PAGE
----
Isaiah 61:1

Recommended Reading
John 8:31-36

Shortly after he found freedom in Christ, Charles Wesley wrote a personal hymn of testimony, the fourth verse of which famously says: “Long my imprisoned spirit lay, fast bound in sin and nature’s night.

Thine eye diffused a quickening ray–I woke, the dungeon flamed with light.

My chains fell off, my heart was free, I rose, went forth, and followed Thee.”

Imagine a prisoner wanting to stay locked up when he could be free.

Yes, that sometimes happens.

But why live behind bars when we could be romping in fresh air?

Christ died to set us free from sin, death, and hell.

He can instantly release us from gloom, despair, and hopelessness.

He redeems and liberates us.

He proclaims liberty to the captives and the opening of prison to those who are bound.

Why stay guilty when you can be free?.

Trust Christ today.

Believe His Word and accept His grace.

Goodbye shame!

Goodbye regrets!

Welcome grace!

As John 8:36 (NIV 1984) says: “If the Son sets you free, you will be free indeed!”

Amazing love! How can it be that Thou, my God, shouldst die for me?

Charles Wesley

Read-Thru-the-Bible
Lamentations 4:1-Ezekiel 2:10

By David Jeremiah.

John Wesley Biography.


Co-Founder of Methodism John Wesley, Driven to Serve God

John Wesley Co-Founder of MethodismJohn Wesley (1703-1791), Co-Founder of Methodism.Photo: Hulton Archive / Getty Images

John Wesley is known for two things: co-founding Methodism and his tremendous work ethic.

In the 1700s, when land travel was by walking, horseback or carriage, Wesley logged more than 4,000 miles a year.

During his lifetime he preached about 40,000 sermons.

Wesley could give today’s experts lessons in efficiency.

He was a natural organizer and approached everything diligently, especially religion.

It was at Oxford University in England that he and his brother Charles participated in a Christian club in such an orderly manner that critics called them methodists, a title which they gladly embraced.

The Aldersgate Experience of John Wesley

As priests in the Church of England, John and Charles Wesley traveled from Great Britain to Georgia, in the American colonies in 1735.

While John’s desire had been to preach to the Indians, he was appointed pastor of the church in Savannah.

When he imposed church discipline on members who failed to notify him that they were taking communion, John Wesley found himself accused in civil courts by one of the powerful families of Savannah.

The juries were stacked against him.

To make matters worse, a woman he had been courting married another man.

John Wesley returned to England bitter, disillusioned and spiritually low.

He told Peter Boehler, a Moravian, of his experience and his inner struggle.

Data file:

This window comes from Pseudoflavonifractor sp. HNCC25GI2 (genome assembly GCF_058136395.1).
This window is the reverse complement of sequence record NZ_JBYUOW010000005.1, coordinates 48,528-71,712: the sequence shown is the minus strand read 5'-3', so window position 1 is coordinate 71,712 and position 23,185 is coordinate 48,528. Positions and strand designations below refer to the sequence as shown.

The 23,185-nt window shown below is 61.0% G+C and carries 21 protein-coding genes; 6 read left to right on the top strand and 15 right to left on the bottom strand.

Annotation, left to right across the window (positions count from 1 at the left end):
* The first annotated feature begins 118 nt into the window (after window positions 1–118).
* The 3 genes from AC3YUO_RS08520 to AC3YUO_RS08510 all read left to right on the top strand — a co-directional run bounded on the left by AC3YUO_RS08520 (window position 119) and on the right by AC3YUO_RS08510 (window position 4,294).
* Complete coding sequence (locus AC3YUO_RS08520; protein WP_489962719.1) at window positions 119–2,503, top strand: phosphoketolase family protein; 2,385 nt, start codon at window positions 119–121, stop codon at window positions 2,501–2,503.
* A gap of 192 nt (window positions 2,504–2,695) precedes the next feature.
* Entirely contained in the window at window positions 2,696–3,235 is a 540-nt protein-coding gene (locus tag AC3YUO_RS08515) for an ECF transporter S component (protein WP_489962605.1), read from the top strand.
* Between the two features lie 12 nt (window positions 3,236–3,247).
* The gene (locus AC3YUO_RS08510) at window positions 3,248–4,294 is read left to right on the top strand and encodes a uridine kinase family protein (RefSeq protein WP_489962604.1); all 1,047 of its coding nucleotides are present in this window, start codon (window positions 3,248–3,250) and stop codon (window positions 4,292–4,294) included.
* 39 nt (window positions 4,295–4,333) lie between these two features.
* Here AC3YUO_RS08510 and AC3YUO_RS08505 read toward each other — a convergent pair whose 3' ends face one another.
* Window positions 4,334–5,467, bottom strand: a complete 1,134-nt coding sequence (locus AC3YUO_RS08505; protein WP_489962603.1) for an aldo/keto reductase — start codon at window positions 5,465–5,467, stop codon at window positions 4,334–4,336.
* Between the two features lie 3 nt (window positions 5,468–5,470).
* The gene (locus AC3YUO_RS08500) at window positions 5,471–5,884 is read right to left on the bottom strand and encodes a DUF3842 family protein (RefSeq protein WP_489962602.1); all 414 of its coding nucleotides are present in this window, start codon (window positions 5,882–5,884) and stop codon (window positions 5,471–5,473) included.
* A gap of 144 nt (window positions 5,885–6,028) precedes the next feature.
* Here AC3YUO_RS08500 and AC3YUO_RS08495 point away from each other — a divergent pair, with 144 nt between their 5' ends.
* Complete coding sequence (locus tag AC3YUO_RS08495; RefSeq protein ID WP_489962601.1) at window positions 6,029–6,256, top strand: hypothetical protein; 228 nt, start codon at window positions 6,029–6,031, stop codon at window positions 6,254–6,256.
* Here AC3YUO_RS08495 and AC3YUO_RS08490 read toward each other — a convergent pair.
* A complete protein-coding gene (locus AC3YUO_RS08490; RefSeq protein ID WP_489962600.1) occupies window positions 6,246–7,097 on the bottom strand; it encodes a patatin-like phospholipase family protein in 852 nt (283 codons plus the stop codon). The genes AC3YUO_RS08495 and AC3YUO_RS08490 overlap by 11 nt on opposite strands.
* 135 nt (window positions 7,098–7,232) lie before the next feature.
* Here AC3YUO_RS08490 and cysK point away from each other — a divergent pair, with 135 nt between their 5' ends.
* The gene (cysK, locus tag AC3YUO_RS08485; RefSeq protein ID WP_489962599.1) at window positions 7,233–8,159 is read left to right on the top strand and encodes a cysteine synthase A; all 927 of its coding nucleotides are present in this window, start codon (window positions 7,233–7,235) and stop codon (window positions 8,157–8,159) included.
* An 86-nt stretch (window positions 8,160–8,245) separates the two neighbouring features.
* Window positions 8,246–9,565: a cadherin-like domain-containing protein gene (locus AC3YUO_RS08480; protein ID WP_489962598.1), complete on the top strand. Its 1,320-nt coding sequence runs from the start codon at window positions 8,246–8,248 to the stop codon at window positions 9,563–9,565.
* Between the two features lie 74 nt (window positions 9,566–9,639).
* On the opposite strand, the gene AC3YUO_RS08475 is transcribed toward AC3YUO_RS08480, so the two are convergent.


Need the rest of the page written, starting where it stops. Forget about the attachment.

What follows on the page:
On May 24, 1738, Boehler convinced him to go to a meeting.

Here is Wesley’s description:

“In the evening, I went very unwillingly to a society in Aldersgate Street, where one was reading Luther’s preface to the Epistle to the Romans. About a quarter before nine, while he was describing the change which God works in the heart through faith in Christ, I felt my heart strangely warmed. I felt I did trust in Christ, Christ alone for salvation, and an assurance was given me that he had taken away my sins, even mine, and saved me from the law of sin and death.”

This “Aldersgate Experience” had a permanent effect on Wesley’s life.

He answered a request from fellow preacher George Whitefield to join him in Whitefield’s evangelism ministry.

Whitefield preached outdoors, something unheard of at the time. Whitefield was one of the co-founders of Methodism, along with the Wesleys, but they later split when Whitefield clung to the Calvinist doctrine of predestination.

John Wesley the Organizer

As always, Wesley went about his new work methodically.

He organized the groups into societies, then classes, connections and circuits, under the direction of a superintendent.

His brother Charles and some other Anglican priests joined, but John did most of the preaching.

He later added lay preachers who could deliver a message but not offer communion.

The clergy and lay preachers met on occasion to discuss progress. That eventually became the annual conference.

By 1787, Wesley was required to register his preachers as non-Anglicans.

He, however, remained an Anglican to his death.

He saw great opportunity outside England.

Wesley ordained two lay preachers to serve in the newly independent United States of America and named George Coke as superintendent in that country.

Methodism was breaking away from the Church of England as a separate Christian denomination.

Meanwhile, John Wesley continued to preach throughout the British Isles.

Never one to waste time, he discovered that he could read while walking, on horseback, or in a carriage.

Nothing stopped him. Wesley pushed on through rainstorms and blizzards, and if his coach got stuck, he continued on horse or on foot.

Early Life of John Wesley

Susanna Annesley Wesley, John‘s mother, had a profound influence on his life.

She and her husband Samuel, an Anglican priest, had 19 children.

John was the 15th, born June 17, 1703 in Epworth, England, where his father was rector.